The government needs to give clear policy directive if the country is to realise the Sustainable Development Goals (SDGs) by 2030.
Besides this, the Royal Audit Authority (RAA) in its performance audit on preparedness for implementation of SDGs found numerous gaps and recommended five measures.
The RAA observed significant initiatives and accomplishments in the implementation of SDGs such as the agenda being accorded high priority for deliberation in the Parliament; the country was identified as an early mover country or SDG priority country in the Asia Pacific region.
The country also undertook the voluntary national review and the report was tabled during the High Level Political Forum (HLPF) in July 2018. The country has also secured USD 40 million fund to permanently protect its 5-million-acre network of protected areas through the Bhutan For Life fund.
However, the government, RAA’s report states, needs to ensure coordination and collaboration among various entities and effective engagement of all stakeholders involved in the SDG implementation.
The SDG targets and indicators have to be clearly mapped with the five-year plans, policies and strategies.
Since SDGs is an international commitment founded on the principles of national ownerships, it requires Gross National Happiness Commission (GNHC) to extend and integrate SDG activities into the country’s development plan.
GNHC considers 12th Plan as the first national strategy or action plan towards SDG implementation. However, it was observed that there is no separate action plan or roadmap to pursue SDGs.
“There is no definite timeframe identified to achieve each goal, no lead agency identified to anchor the responsibilities of implementing each goal as well as unclear contributors and collaborators in the implementations of SDGs.”
However, lead implementing agencies were identified for national key result areas and sector key result areas; though various committees and task forces were constituted, it does not have a separate dedicated division or unit staffed with adequate human resources to spearhead the SDGs initiatives.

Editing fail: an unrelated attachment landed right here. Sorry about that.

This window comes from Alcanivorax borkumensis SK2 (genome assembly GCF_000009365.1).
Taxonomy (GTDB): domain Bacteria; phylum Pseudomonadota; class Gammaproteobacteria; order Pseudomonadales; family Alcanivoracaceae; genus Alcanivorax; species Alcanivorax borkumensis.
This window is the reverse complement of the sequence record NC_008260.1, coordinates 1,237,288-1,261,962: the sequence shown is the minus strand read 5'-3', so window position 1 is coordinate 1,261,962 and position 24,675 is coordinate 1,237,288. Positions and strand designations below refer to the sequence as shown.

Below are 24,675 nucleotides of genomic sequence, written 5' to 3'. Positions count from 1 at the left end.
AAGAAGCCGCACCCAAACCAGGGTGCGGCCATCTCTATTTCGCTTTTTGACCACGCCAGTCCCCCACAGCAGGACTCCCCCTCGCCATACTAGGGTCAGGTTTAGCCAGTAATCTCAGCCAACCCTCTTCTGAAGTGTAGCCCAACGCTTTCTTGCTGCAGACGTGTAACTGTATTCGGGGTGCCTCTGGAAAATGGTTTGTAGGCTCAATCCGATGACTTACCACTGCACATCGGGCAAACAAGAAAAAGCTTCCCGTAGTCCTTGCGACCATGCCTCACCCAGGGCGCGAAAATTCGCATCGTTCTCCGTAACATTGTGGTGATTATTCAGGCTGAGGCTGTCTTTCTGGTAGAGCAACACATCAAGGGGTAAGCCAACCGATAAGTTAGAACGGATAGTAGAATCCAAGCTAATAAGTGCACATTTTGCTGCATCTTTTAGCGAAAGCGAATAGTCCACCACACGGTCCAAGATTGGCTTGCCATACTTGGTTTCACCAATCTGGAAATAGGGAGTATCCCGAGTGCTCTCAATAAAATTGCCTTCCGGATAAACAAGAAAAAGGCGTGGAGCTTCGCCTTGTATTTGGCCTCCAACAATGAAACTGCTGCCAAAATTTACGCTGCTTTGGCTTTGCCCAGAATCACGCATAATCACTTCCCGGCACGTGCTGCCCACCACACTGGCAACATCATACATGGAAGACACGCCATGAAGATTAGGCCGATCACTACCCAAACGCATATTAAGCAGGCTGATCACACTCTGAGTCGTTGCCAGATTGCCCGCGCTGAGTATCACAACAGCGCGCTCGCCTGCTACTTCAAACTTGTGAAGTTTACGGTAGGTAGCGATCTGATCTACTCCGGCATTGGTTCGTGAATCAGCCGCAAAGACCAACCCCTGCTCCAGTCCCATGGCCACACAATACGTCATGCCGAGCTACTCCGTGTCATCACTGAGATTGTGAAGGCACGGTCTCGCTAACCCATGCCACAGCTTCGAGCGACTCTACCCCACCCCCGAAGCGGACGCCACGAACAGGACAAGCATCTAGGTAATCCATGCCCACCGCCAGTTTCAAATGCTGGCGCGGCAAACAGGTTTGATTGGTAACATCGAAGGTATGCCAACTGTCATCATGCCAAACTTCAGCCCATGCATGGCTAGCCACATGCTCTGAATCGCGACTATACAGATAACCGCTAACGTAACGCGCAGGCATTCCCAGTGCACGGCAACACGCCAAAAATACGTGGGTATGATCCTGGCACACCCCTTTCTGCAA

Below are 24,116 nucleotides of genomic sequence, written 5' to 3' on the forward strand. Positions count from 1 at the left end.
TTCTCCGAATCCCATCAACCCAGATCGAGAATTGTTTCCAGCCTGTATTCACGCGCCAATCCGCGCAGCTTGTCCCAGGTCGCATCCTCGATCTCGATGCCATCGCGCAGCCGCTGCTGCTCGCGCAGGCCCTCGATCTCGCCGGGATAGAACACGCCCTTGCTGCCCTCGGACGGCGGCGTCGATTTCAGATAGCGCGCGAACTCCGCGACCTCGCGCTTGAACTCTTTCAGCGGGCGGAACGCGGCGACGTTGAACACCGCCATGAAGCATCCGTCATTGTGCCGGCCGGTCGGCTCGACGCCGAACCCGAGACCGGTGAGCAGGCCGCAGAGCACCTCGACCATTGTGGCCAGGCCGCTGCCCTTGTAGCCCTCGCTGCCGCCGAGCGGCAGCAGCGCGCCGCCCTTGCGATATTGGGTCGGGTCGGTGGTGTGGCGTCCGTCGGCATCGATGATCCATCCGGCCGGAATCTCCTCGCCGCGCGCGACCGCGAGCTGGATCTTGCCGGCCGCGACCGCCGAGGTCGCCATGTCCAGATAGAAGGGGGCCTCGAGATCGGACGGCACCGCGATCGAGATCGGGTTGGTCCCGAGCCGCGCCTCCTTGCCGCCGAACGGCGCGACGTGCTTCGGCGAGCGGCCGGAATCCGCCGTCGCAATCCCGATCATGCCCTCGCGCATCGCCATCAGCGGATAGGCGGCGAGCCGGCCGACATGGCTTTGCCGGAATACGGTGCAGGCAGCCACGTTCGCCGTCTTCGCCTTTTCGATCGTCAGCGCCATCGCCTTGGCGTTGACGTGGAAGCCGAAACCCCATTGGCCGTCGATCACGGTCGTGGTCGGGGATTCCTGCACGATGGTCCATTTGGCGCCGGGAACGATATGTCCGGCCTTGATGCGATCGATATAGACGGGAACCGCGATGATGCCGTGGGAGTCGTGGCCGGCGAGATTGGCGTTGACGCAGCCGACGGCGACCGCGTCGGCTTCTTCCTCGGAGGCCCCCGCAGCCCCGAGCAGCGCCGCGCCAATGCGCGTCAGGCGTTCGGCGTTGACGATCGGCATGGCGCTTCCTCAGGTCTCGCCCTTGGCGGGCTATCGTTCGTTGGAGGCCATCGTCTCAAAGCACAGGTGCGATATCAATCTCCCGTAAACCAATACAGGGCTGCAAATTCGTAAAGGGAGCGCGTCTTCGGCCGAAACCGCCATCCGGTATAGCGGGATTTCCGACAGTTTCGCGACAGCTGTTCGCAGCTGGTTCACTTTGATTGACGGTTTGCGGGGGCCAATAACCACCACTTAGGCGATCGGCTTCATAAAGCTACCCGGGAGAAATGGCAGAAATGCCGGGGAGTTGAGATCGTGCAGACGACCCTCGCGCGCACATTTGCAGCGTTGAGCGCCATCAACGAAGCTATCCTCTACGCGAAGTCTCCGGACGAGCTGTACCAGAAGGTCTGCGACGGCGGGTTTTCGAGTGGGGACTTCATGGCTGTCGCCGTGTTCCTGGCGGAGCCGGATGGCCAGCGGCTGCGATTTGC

The RAA observed that the coordination mechanism to harmonise the activities initiated were generally lacking and there was no formal terms of references for various committees and task forces constituted by the GNHC.
While the Plan, guided by GNH, finds a close resonance to the principles of SDGs, there may be a need for a separate mapping exercise to identify the gaps and complementing strengths.
“Therefore, the extent of integration of SDGs targets and indicators into national programs at outcome, output and activity levels were not clear.”
RAA recommended developing an action plan as a road map to strategically guide the implementation of SDGs by identifying responsible agencies to implement each goal and establishing proper institutional arrangements. It also proposed developing a strategy for stakeholders’ engagement to coordinate, consolidate and report on the whole of SDGs.
“The GNHC should institute a mechanism to monitor, follow-up and review the progress of SDGs,” the RAA report stated.
The audit covered only activities related to preparedness and did not cover the actual implementation of SDGs activities.